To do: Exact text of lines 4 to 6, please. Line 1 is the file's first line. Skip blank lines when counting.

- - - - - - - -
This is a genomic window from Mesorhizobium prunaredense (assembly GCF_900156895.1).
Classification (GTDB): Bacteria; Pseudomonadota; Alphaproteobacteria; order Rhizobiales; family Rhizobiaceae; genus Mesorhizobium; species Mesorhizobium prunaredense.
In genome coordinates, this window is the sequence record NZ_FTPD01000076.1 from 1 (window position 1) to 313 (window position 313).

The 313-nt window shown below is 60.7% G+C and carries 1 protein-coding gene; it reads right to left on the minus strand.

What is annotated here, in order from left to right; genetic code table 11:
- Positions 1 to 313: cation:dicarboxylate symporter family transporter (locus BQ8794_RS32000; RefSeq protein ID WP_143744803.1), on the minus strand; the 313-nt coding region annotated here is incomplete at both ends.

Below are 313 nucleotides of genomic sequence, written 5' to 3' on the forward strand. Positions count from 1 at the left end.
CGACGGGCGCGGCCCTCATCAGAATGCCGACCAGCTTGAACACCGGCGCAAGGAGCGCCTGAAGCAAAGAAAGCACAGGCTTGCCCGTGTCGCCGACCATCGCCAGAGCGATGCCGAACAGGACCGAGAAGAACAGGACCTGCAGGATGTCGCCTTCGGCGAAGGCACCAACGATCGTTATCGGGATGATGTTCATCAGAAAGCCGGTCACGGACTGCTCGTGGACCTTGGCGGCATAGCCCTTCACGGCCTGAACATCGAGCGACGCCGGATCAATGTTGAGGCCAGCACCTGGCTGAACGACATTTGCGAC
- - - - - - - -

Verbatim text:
The 313-nt window shown below is 60.7% G+C and carries 1 protein-coding gene; it reads right to left on the minus strand.

What is annotated here, in order from left to right; genetic code table 11:
- Positions 1 to 313: cation:dicarboxylate symporter family transporter (locus BQ8794_RS32000; RefSeq protein ID WP_143744803.1), on the minus strand; the 313-nt coding region annotated here is incomplete at both ends.